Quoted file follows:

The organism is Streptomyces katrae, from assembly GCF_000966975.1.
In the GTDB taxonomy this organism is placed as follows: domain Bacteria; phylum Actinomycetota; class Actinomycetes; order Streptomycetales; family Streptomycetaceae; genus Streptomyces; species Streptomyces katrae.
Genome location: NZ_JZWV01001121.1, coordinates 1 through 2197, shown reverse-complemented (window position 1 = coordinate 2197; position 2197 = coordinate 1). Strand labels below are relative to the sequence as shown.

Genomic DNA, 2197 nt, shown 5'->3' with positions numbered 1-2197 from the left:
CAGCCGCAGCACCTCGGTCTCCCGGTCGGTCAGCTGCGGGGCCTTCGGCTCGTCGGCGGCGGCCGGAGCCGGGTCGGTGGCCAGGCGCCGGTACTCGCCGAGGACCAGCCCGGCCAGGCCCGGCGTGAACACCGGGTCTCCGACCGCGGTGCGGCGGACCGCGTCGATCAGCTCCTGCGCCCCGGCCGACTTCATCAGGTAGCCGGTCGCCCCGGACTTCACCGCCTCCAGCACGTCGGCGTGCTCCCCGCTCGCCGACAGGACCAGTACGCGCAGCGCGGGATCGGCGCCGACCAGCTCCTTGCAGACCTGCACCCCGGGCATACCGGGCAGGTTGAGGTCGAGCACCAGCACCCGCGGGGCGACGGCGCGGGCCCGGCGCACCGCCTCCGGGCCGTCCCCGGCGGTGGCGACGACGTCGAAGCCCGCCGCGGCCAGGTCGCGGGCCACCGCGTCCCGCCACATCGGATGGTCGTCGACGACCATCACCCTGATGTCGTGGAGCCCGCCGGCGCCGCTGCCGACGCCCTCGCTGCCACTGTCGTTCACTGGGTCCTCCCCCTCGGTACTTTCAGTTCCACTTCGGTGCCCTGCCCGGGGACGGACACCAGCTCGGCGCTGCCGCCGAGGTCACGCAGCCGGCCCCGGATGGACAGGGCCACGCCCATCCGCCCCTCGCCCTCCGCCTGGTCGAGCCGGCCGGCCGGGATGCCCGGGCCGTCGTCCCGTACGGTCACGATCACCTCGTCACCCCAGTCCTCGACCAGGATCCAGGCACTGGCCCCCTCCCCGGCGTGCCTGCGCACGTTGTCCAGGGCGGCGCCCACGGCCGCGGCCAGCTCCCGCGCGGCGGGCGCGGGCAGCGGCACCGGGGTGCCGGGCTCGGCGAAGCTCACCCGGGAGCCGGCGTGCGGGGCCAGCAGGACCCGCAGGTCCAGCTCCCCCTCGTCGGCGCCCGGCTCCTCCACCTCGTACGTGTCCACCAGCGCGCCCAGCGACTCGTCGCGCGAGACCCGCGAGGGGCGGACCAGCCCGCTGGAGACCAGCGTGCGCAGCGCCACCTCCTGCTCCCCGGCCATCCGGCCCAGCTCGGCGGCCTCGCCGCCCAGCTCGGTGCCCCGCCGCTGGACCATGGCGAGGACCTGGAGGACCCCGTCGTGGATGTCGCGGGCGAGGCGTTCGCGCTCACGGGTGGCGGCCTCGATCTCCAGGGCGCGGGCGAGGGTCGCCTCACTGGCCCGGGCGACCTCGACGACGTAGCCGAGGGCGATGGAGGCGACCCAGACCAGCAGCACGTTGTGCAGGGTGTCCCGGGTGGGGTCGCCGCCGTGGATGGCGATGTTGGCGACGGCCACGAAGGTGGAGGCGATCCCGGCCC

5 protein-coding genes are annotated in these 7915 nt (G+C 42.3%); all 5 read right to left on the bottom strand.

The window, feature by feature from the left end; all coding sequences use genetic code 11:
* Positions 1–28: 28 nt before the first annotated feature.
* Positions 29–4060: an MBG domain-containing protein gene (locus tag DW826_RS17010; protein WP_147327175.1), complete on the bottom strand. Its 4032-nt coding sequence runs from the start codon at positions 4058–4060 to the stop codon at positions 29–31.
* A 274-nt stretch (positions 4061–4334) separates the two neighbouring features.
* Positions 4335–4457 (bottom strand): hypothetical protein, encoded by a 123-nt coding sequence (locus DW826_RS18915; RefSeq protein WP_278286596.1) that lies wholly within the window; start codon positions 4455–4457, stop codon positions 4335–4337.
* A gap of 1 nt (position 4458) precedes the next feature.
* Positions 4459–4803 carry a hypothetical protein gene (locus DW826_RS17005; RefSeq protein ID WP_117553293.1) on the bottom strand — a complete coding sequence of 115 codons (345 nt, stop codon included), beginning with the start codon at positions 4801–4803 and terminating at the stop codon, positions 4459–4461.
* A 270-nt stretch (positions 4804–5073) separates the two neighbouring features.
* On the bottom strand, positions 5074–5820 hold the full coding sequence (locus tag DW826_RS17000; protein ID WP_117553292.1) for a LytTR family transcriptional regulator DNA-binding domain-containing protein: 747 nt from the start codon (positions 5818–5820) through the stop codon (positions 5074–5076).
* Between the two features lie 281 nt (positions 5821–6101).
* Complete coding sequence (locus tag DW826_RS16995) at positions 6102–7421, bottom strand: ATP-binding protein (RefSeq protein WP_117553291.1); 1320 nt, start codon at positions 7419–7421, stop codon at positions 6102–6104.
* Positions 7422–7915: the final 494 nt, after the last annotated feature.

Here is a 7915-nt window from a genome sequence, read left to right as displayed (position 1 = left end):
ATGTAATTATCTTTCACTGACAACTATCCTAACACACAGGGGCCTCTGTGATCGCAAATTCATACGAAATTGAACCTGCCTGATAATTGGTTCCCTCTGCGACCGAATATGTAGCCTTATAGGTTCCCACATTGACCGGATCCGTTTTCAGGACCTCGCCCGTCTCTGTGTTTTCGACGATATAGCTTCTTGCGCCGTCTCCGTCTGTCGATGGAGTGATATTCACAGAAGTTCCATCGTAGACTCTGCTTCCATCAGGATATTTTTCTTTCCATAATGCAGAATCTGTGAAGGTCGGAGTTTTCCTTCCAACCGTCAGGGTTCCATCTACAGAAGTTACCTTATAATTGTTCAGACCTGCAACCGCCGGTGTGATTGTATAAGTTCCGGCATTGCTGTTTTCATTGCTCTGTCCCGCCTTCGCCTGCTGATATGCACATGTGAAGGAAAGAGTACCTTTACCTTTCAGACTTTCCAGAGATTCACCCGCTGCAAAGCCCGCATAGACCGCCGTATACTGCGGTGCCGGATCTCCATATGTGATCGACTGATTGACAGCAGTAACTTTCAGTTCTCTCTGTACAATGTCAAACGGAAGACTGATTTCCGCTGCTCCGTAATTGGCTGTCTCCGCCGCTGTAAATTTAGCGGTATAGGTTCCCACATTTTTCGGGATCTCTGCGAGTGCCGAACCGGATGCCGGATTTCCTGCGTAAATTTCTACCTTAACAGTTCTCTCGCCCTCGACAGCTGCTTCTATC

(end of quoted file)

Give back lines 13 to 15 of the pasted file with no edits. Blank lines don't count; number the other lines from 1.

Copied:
* Positions 4459–4803 carry a hypothetical protein gene (locus DW826_RS17005; RefSeq protein ID WP_117553293.1) on the bottom strand — a complete coding sequence of 115 codons (345 nt, stop codon included), beginning with the start codon at positions 4801–4803 and terminating at the stop codon, positions 4459–4461.
* A 270-nt stretch (positions 4804–5073) separates the two neighbouring features.
* On the bottom strand, positions 5074–5820 hold the full coding sequence (locus tag DW826_RS17000; protein ID WP_117553292.1) for a LytTR family transcriptional regulator DNA-binding domain-containing protein: 747 nt from the start codon (positions 5818–5820) through the stop codon (positions 5074–5076).